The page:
5 Biggest Cliches in YA Romance

Recently, I’ve spent some time working my way through the bestseller list of YA romance fiction – everything from John Green to hit debuts such as Everything Everything by Nicola Yoon, which was recently made into a movie.

Don’t get me wrong, I enjoyed the book. But for now I’m done with YA fiction and going back to my usual genre of world lit, classics and general gritty depressing stories that leave me in existential doubt for days afterwards.

As charming as it sometimes is to indulge in the idealistic world of manic pixie dream girls (MPDGs); deep conversations under the stars; and passionate, obsessive love affairs; it’s all starting to feel a bit fake. Here are the 5 biggest cliches that I think have been way overdone in YA these days.

The Manic Pixie Dream Girl.

She’s beautiful. She’s deep. She’s probably a metaphor. She’s ‘broken’ but ‘strong’ and wants to make cryptic remarks about the meaning of life on a rooftop at 3am. She’s ‘not like the other girls’ because she’s a special snowflake and apparently has the ability to understand life better than everyone else, despite being a teenager with no actual life experience.

Most likely she has a mental illness that’s probably being romanticised by the male love interest. Examples: basically anything written by John Green, pretty much ever.

Astronomy.

The MPDGs favourite activity? Astronomy of course. Because relating everything in your life to the workings of the universe automatically makes you deep, apparently. Sorry, no. It doesn’t make you deep. It makes you sound kind of egotistical and occasionally like a bad science textbook. Example: Everything Everything by Nicola Yoon.

The dead parent/sibling/relative trope.

Quite often it just seems like a lazy attempt to remove the adults from the story so the author doesn’t have to write them. In reality, family relationships are a pretty damn huge part of teenager’s lives. It’d be nice to see some more YA novels accurately reflect that.

Romanticising mental illness.

This one worries me. While I have read some books which have given the topic the gravity it deserves (Laurie Halse Anderson does this excellently) I’ve also read many more that treat it as ‘teenage angst’ or an interesting quirk to make the character seem broody, mysterious and ultimately more attractive.

Yeah, no. Just don’t. Being depressed isn’t sexy, it’s just extremely unpleasant and soul-destroying really.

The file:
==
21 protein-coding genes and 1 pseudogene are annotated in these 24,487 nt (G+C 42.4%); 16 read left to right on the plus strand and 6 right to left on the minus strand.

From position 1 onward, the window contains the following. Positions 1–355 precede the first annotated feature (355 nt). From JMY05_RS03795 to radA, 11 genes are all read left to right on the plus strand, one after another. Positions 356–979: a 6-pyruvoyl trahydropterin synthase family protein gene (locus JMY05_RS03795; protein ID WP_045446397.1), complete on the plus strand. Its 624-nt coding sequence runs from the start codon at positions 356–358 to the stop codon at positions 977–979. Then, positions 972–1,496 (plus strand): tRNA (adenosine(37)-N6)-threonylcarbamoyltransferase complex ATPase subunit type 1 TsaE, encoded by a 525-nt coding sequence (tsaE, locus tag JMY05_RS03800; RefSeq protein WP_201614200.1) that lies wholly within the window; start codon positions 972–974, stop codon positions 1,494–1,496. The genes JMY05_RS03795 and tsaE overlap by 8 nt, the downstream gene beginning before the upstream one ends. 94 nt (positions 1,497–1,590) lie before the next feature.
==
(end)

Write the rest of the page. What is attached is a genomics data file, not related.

Instalove!

Because why spend valuable pages on having the characters actually get to know each other when they could be discussing the stars and their undying love instead.

What tropes and cliches do you hate in YA fiction? 

This article was originally published here, and was edited and reformatted for publishing at black CATastrophy.

About the Author

Annmarie McQueen is a London-based writer, blogger, and idealistic millennial. She enjoys instagramming food, taking selfies with dogs, and spoken word. If you want to make her super happy, please check out her my new novel ‘This Really Happened’ here.

Black Catastrophy

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5 Comments Add yours

  1. deborahkehoe says:

    And you could go on and on…. lol.

    Liked by 1 person

    1. Indeed, we could! haha

      Like

  2. Bree says:

    I’ve definitely noticed these themes, too!

    I have to say, though, that after reading so many romance novels (that are overflowing with tropes), I’ve learned that I can’t say that I hate any in particular… I just don’t enjoy how some of them are approached. I say this because I have read books in which a trope is done really, really well and then I’ve read books where the tropes are done really poorly (in my opinion.)

    This has happened often enough that I’ve stopped saying things like, “I hate instalove” because, next thing I know, I’m reading a book that proves me wrong. It’s all about execution, for me.

    All that being said, I read mainly romance and likely have a much higher tolerance for tropes than most 🙂

    Like

    1. Sorry for the late response, Bree!

      I stopped reading romance a long time ago, because of these tropes. I read books with romantic elements, and even write them into my own. But I don’t read pure-romance novels. These cliches make the formula pretty repetitive and boring for me.

      I do understand, however, that some people love them! And if that wasn’t the case, writers wouldn’t keep using them.

      Keep reading! And thanks for dropping by!

      — Alex

      Liked by 1 person

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